While Colorado's Democrats are preparing to promote the (flawed) idea of a "public option" of medical care, there are some tremendous and bipartisan remedies that can reduce costs and increase access.
At the health conference of the State of Reform in Denver last Wednesday, I participated in a panel with an esteemed group of experts in the field. I represented the Millennial Policy Center and joined representatives of the Colorado Health Institute, the Center for Improving Value in Health Care and the Department of Local Affairs.
We all know about high costs. My presentation focused on one thing that is both cause and effect of rising costs: a growing difficulty for patients to access health care services.
In 2014, Colorado expanded Medicaid (Health First Colorado). This increased state healthcare by more than 400,000. Because Medicaid reimburses doctors and hospitals less than private insurers, almost 30% of providers do not accept it, especially a challenge for beneficiaries in rural and mountain communities.
For people with public and private insurance, access is linked to a crippling shortage in providers, both doctors and dentists. According to Merrit Hawkins, approximately 26% of Colorado doctors were over 60 in 2015.
In addition, the Kaiser Family Foundation calculated the number of Colorado residents in a "Health Professional Shortage Area" (HPSA), referring to areas and population groups that "experience a shortage of health professionals." They find that more than 1.1 million Colorado residents are in an HPSA for doctors, with more than 860,000 for dentists.
When the supply of a good or service decreases while demand increases, prices increase. That is the basic economy, and it works in medical care like anything else. Therefore, less available providers means that the cost of existing suppliers increases. The challenge, then, is to increase the number of suppliers.
Fortunately, increasing the number of doctors and dentists available is not the only solution. Both technology and other types of care providers can make a significant difference in people's lives.
For example, telemedicine uses telecommunications technologies to diagnose, treat and monitor patients remotely anywhere. It is especially useful for underserved rural, mountainous and urban communities, as it allows them to access medical care in a timely manner when it is difficult to reach office providers.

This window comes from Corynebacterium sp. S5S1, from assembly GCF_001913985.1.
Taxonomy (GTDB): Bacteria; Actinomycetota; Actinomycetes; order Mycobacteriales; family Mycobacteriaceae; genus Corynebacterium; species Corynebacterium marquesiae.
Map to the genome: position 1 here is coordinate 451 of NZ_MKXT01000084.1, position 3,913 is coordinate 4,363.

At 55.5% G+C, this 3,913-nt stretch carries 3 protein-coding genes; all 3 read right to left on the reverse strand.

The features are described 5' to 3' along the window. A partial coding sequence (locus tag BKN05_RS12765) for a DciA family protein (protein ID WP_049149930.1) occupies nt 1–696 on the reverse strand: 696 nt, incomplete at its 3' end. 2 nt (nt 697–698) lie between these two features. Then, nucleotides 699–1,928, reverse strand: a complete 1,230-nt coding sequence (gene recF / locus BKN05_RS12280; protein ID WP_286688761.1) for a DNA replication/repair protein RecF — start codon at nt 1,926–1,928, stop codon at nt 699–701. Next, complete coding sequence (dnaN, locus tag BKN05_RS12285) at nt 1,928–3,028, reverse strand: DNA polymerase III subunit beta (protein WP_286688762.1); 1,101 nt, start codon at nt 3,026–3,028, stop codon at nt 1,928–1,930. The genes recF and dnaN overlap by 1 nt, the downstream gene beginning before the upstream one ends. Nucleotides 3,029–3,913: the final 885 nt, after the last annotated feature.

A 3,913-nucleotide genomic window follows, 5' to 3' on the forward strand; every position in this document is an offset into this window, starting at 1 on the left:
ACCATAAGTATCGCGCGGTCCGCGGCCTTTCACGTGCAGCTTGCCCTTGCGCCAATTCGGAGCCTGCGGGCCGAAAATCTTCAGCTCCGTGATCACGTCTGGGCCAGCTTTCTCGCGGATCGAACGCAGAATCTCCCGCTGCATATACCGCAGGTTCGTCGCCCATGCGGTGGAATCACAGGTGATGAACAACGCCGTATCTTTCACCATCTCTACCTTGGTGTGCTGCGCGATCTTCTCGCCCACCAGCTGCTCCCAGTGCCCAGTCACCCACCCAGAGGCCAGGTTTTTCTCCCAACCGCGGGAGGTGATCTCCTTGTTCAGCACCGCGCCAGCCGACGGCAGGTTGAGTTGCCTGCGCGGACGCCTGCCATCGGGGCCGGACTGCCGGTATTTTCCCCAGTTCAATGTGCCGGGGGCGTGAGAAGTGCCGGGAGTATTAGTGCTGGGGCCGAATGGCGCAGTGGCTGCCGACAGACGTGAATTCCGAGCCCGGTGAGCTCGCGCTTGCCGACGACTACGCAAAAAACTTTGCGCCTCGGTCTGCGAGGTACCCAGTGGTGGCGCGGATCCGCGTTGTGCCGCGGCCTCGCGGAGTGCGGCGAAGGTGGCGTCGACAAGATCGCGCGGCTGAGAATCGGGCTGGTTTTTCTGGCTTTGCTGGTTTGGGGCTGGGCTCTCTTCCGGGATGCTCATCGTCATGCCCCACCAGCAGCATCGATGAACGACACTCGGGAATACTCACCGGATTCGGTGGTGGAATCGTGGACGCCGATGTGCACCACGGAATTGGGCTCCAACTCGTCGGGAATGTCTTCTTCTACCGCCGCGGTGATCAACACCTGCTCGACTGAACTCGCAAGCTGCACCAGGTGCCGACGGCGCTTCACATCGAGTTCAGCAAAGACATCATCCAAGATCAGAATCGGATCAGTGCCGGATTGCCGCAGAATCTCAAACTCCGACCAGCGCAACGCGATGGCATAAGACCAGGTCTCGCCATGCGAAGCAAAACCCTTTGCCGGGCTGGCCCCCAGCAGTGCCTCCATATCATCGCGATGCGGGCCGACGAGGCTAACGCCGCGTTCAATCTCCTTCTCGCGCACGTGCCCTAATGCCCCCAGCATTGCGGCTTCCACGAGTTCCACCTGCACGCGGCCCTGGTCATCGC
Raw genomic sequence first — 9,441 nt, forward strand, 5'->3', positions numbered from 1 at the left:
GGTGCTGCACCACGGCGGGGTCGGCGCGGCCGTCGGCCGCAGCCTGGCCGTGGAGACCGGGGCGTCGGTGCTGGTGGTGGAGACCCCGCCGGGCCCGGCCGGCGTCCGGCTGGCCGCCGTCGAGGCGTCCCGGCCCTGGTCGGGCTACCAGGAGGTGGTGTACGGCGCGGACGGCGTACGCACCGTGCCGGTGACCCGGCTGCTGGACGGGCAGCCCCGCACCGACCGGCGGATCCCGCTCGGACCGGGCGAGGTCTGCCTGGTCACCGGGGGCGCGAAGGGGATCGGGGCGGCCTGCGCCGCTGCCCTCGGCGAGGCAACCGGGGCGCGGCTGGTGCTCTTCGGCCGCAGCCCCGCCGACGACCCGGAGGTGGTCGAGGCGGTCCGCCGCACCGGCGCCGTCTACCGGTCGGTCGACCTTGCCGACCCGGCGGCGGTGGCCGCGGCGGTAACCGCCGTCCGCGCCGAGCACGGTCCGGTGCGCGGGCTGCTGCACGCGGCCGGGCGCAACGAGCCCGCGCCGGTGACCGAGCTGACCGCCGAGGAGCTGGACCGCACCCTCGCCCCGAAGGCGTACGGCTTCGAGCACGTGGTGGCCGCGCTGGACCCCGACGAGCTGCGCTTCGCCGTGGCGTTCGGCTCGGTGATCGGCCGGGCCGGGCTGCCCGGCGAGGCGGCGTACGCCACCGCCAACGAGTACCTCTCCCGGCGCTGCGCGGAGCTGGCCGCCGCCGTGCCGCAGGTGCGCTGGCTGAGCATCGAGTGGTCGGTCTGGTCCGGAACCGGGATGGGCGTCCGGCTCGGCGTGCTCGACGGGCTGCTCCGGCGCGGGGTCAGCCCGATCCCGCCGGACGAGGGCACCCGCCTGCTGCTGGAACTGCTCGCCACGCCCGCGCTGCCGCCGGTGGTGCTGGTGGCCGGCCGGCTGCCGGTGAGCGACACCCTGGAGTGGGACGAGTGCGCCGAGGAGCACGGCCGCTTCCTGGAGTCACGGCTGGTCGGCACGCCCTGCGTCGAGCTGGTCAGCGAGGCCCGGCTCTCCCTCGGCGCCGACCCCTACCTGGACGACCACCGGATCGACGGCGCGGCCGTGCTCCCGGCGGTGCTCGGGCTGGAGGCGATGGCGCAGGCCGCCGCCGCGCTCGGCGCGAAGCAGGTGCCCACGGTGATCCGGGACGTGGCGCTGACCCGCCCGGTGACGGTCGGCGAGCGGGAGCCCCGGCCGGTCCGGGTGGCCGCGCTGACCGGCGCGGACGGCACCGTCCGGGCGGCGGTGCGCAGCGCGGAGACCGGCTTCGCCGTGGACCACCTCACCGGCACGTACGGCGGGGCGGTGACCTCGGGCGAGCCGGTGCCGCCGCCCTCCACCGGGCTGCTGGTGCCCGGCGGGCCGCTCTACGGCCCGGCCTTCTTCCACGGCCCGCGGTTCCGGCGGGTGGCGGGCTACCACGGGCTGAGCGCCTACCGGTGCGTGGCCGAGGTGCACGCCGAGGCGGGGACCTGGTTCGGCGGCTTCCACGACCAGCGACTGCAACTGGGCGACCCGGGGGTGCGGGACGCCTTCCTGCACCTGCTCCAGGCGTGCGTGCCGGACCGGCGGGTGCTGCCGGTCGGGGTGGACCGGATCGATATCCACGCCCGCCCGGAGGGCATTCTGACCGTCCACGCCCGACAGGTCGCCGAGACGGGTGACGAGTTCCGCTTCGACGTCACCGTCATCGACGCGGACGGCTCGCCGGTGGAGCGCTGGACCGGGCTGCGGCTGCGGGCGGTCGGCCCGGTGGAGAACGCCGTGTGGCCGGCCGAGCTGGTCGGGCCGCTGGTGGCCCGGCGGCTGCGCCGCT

Research shows that the expansion of telemedicine results in greater access and better care at a lower cost. Fortunately, Colorado is a national leader in telemedicine. First Health Colorado reimburses things like phone and email exchanges, remote patient monitoring and live videoconferences. And Colorado eliminated its previous law that restricted patients' access to telemedicine in most rural communities.
Attorney General Phil Weiser (one of the conference's keynote lectures), lawmakers and other speakers from across the spectrum addressed the value of telemedicine. Policy makers should plug holes where there are weaknesses to ensure that the availability of public and private telemedicine is common and cross state Access to telemedicine is maximized. This can definitely be done bipartisanly.
Colorado has also made great strides in training qualified professional nurses (NP) to provide more medical care, such as facilitating their qualification requirements for prescribing medications. NPs are not doctors, but they receive rigorous training and meet high standards to operate. They are similar to primary care doctors but are less expensive. They do not practice beyond their certification and recommend to people when necessary.
Recently, the burdensome time frame was reduced for NPs to qualify for prescription capacity. That is good. But more must be done to unlock their potential as health care providers, including less unnecessary regulation.
Similarly, a dozen states are licensed by "dental therapists" (DT) to address their dental shortage. DTs are not dentists; They are well-trained, licensed mid-level providers, similar to NP. They provide preventive and routine care, but "unlike hygienists (DT) they can also perform irreversible procedures, including some restorations and extractions."
A 2017 study by the University of Washington on the long-term permission of DTs in Alaska concluded that DTs "resulted in a significant difference in general oral health in communities, with increasing preventive care rates and fewer extractions" .
State Sen. Dominick Moreno and Lieutenant Governor Dianne Primavera, both Democrats, said they are studying the DT license. That is good.
The key condition in medical care is access to care. Much is cost; Much of this is the availability of the provider. Fortunately, there are unique and bipartisan remedies that focus on stimulating the patient. choice and the competence of the provider and the release of the freedom of the patient and the provider.
Jimmy Sengenberger is host of "The Jimmy Sengenberger Show" on News / Talk 710 KNUS. He is also president and CEO of Denver. Millennial Policy Center. Your opinions are yours.
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